Record Display for the EPA National Library Catalog


Main Title Interactions of Heavy Metals with the Pulmonary Metabolism of (3H)Benzo(a)pyrene.
Author Williams, S. J. ; Karis, M. A. ; Menzel, D. B. ;
CORP Author Duke Univ. Medical Center, Durham, NC.;Health Effects Research Lab., Research Triangle Park, NC.
Year Published 1984
Report Number EPA-R-806337; EPA/600/J-84/386;
Stock Number PB87-145546
Additional Subjects Carcinogens ; Metabolism ; Exposure ; Laboratory animals ; Cigarette smoking ; Reprints ; Benzopyrene ; Heavy metals ; Health effects ; Inhalation
Library Call Number Additional Info Location Last
NTIS  PB87-145546 Some EPA libraries have a fiche copy filed under the call number shown. 07/26/2022
Collation 18p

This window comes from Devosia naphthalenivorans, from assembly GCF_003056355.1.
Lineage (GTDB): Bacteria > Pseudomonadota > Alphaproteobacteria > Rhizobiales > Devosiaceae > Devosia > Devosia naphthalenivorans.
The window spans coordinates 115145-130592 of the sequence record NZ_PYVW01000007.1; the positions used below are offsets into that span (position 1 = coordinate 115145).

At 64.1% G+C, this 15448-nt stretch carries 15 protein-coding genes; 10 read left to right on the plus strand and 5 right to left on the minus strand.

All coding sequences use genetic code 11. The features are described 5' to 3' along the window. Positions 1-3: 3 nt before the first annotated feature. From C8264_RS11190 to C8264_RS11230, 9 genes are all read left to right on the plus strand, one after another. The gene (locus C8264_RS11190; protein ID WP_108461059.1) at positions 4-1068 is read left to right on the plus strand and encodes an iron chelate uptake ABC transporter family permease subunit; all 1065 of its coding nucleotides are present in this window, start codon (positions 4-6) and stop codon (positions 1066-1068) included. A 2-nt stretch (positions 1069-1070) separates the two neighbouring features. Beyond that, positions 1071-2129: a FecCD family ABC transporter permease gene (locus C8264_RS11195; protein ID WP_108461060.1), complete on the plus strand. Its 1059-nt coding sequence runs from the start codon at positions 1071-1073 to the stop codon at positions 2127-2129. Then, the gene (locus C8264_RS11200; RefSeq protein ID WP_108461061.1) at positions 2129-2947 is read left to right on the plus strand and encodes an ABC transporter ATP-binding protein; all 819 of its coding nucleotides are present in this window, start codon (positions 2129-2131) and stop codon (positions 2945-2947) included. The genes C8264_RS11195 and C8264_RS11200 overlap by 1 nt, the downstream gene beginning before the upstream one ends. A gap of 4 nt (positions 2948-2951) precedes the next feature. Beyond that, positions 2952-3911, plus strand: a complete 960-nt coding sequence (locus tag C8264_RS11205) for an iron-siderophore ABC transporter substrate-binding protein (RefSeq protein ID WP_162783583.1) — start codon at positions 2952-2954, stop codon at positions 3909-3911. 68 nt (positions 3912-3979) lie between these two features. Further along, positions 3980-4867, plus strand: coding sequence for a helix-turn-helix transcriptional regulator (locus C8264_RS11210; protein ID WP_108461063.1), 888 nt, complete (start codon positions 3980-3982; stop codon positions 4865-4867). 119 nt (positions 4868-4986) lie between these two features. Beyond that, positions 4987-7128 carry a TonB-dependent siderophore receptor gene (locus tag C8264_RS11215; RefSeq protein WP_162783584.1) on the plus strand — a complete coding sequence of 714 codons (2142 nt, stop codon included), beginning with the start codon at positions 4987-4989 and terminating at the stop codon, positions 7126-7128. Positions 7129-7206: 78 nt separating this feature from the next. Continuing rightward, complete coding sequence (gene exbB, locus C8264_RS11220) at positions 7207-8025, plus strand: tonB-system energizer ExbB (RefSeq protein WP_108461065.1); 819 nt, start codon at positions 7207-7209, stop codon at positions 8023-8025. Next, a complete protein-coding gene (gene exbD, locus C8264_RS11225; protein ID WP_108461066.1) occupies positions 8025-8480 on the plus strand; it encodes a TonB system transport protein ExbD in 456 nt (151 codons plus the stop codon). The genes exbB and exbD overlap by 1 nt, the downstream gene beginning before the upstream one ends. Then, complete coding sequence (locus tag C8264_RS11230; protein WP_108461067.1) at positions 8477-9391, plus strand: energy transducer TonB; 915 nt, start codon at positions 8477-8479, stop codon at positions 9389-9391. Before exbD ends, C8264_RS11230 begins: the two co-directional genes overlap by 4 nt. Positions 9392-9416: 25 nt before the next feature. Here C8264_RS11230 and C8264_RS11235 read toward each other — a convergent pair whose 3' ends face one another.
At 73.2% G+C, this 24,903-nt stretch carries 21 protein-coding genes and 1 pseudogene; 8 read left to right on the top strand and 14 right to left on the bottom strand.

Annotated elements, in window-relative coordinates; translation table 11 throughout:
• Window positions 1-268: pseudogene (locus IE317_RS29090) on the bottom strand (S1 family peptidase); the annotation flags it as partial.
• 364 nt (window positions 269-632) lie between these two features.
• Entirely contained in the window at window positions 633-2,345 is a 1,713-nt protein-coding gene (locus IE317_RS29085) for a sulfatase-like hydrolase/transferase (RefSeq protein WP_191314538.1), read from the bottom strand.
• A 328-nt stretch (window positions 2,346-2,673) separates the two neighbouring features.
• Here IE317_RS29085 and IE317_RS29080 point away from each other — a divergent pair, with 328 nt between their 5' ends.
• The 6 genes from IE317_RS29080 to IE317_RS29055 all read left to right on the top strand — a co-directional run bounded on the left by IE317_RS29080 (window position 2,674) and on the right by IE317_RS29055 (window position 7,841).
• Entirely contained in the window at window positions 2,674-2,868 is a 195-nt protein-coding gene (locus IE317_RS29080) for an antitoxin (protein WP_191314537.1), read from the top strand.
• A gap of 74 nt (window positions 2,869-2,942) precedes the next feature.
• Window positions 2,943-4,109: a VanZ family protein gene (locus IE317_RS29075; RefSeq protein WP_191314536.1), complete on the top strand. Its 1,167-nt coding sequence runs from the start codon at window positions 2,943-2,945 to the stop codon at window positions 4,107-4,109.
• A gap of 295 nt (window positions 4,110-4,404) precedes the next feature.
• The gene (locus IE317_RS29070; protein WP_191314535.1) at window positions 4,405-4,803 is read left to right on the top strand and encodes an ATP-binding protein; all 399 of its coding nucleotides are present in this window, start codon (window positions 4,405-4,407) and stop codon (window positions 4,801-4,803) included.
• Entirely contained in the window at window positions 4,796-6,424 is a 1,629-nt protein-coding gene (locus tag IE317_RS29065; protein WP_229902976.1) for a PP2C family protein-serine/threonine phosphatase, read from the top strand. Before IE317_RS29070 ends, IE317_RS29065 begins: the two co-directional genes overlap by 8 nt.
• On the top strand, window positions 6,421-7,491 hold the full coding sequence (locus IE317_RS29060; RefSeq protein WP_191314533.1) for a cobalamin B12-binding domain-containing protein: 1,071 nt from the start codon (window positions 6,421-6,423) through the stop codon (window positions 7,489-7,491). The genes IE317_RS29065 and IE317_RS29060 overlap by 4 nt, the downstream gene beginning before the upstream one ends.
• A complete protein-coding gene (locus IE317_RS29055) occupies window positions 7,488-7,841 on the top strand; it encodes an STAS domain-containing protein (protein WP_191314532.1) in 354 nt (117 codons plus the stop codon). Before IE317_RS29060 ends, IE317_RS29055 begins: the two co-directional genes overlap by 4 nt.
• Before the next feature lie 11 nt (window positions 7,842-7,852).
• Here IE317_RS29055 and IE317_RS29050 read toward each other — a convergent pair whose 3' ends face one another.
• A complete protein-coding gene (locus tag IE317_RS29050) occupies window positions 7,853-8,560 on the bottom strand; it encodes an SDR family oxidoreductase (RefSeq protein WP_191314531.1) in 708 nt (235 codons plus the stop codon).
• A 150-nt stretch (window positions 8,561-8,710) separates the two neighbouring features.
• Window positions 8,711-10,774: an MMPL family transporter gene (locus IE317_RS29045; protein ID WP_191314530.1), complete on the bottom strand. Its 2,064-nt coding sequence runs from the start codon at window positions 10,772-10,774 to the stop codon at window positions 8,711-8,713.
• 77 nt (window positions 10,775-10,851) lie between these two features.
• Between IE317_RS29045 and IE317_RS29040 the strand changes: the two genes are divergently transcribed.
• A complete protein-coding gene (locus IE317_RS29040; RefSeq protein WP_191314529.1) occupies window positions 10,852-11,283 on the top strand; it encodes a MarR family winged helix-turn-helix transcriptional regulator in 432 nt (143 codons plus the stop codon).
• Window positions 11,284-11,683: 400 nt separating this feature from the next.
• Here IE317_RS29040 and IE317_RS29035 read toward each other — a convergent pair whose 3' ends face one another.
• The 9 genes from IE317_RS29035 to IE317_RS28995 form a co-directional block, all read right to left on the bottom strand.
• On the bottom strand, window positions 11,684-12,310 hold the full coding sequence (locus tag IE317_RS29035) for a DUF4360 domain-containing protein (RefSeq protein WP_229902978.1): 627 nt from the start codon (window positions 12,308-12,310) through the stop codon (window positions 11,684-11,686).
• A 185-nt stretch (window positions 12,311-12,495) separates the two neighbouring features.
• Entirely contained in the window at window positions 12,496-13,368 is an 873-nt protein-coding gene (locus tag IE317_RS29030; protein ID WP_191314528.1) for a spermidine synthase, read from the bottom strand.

To test the hypothesis that the inhalation of heavy metal aerosols from polluted air or cigarette smoke could alter the metabolism of polycyclic aromatic hydrocarbons, isolated, ventilated, and perfused rat lungs were used to study the effects of NiCl2, CdCl2, and CoCl2 on the pulmonary metabolism of (3)H benzo(a)pyrene (3)H BAP. Five minutes prior to removing the lungs from a rat, 100 microliter of isotonic sucrose containing 1 micromole of NiCl2, CdCl2, or CoCl2 was instilled intratracheally. The lungs were placed in the perfusion system and washed free of blood. After 10 minutes, 5 nmole of (3)H BAP dissolved in 100 microliter of dimethylsulfoxide was introduced in the arterial circulation. After 45 minutes the lungs were homogenized and the homogenates and perfusates were extracted with ethyl acetate: (2:1, v/v) for analysis by HPLC. Binding of (3)H BAP metabolites to lung tissue was also determined. The metabolism of (3)H BAP was found to be inducible by pretreatment of rats with beta-naphthoflavone (80 mg/kg) and to be inhibited by the inclusion of metyrapone (1.0 mM) or indomethacin (0.1 mM) in the perfusate. The extent of covalent binding to lung macromolecules was proportional to the extent of metabolism of the (3)H BAP. Since heavy metals and polycyclic aromatic hydrocarbon coexist in the same atmospheric aerosols, heavy metal exposure from polluted urban or occupational air or cigarette smoking may have profound effects upon the bioactivity of a common organic carcinogen.